Flanked by several blue 96-gallon curbside recycling carts last week, Mayor Kasim Reed announced a major expansion of the Atlanta’s residential recycling program.
Starting October 15, the City of Atlanta will deliver 96-gallon recycling carts to 66,000 households. The citywide distribution of carts is a key component of the City’s sustainability plan, Power to Change, which has a long-term goal of keeping 90 percent of municipal waste out of landfills by 2020.
The new 96-gallon recycling carts will replace residents’ current 18-gallon recycling bins, allowing for more recyclables to be collected. About 30,000 of the city's 95,000 households already have carts.
According to city officials, Atlanta residents generate 96,000 tons of trash annually, which costs the City $7 million a year to dispose of in landfills. City of Atlanta residents recycle only 12,000 tons annually, which leaves significant room for improvement. In addition to the environmental benefits, diverting recyclables from landfills produces revenue for the City at a rate of $30 per ton.
“One of my goals as mayor is to see Atlanta become a top tier city for sustainability,” Reed said in a news release. “Recycling is an important step towards that goal, as we make Atlanta a greener place to live, work and play. Rolling out these new large capacity recycling carts will make it easier for residents to recycle more.”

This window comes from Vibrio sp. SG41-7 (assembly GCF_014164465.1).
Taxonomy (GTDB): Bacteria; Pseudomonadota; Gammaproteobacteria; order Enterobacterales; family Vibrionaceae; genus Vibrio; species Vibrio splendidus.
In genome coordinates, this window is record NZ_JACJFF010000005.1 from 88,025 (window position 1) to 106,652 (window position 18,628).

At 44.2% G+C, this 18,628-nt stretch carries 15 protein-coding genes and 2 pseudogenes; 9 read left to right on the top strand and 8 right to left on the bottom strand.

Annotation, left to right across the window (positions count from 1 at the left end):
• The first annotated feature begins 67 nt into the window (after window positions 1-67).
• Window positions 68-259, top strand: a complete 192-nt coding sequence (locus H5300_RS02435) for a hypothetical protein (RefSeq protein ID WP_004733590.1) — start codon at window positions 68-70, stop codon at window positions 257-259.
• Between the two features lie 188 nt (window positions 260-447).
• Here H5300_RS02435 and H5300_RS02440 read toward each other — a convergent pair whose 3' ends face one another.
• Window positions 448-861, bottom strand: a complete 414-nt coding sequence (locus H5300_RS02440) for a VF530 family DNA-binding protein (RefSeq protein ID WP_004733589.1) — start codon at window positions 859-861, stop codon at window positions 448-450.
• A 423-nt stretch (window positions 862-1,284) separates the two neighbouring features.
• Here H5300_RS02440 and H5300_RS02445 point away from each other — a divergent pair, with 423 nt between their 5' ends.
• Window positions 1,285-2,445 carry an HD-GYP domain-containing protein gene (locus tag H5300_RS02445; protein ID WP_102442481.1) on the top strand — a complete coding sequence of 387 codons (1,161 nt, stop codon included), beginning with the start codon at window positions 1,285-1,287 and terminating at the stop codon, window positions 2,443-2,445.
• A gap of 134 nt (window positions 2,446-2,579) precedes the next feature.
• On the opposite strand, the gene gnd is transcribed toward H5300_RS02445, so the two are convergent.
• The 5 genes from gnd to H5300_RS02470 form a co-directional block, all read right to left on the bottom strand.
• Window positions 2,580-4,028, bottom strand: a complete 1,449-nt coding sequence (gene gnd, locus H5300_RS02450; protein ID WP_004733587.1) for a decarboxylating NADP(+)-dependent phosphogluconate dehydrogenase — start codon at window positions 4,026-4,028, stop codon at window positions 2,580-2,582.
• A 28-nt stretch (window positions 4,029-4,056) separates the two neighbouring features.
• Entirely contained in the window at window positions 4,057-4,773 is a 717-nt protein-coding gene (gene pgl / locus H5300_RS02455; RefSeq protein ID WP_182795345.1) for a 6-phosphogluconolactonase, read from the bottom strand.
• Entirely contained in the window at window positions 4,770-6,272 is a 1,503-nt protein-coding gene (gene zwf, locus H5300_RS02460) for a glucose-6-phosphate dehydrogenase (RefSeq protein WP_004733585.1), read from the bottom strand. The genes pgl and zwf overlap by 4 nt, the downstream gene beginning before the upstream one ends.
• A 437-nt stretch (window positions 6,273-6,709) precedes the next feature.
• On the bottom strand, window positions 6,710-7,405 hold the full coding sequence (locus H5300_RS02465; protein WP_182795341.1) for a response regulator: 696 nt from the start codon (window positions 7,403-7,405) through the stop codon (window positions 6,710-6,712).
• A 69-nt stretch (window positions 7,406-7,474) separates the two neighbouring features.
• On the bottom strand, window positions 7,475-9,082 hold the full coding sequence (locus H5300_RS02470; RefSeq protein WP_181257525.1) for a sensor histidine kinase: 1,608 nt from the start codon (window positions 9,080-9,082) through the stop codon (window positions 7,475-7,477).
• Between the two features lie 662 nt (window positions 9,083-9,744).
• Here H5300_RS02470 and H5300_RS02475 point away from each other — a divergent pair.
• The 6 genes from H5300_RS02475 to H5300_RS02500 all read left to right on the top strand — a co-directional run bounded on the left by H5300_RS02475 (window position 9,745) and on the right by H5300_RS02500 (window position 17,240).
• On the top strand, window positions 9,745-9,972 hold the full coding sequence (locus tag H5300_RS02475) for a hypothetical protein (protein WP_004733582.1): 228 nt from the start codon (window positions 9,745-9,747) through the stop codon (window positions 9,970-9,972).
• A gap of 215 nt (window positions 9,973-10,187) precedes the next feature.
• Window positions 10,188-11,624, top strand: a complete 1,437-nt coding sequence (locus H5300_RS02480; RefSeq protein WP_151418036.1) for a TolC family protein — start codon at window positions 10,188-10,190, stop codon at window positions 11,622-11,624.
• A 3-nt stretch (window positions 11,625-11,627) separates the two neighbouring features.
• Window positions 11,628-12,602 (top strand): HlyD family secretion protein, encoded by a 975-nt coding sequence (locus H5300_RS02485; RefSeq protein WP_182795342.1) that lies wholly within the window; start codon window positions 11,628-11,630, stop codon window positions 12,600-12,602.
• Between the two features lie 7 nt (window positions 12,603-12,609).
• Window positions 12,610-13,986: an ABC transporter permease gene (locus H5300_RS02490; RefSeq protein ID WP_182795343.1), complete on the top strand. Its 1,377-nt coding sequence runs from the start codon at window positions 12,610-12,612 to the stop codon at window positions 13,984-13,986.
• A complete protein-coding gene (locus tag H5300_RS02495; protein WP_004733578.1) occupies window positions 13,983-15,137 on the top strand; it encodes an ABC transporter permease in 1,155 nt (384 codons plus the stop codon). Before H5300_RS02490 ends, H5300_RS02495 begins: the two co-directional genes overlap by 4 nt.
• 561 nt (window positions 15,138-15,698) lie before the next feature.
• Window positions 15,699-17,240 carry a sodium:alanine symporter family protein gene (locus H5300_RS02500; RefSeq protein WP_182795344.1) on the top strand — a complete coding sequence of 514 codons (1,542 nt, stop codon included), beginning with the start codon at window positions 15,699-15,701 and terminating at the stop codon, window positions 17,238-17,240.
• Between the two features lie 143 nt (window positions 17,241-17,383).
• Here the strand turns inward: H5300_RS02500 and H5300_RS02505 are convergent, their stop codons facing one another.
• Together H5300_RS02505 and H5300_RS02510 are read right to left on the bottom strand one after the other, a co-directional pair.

The push for expanded recycling will be led by a partnership among the City of Atlanta’s Mayor’s Office of Sustainability, Department of Public Works and the Curbside Value Partnership (CVP), which has been enlisted to help develop and measure an education campaign designed to educate and encourage residents about the best use of the new carts.
"Recycling isn’t just a good thing to do, it’s smart, efficient government in action,” Duriya Farooqui, the city's Chief Operating Officer, said in the press release.
Dexter White, Deputy Commissioner of the city's Department of Public Works, said introducing large recycling cards is proven to help communities increase the volume of waste that gets recycled.
“Per person per household, we throw away more than double the national average," White said in a news release. "We can do better. These larger carts and our Cartlanta education campaign will make sure we do.”
- The City of Atlanta contributed to this story
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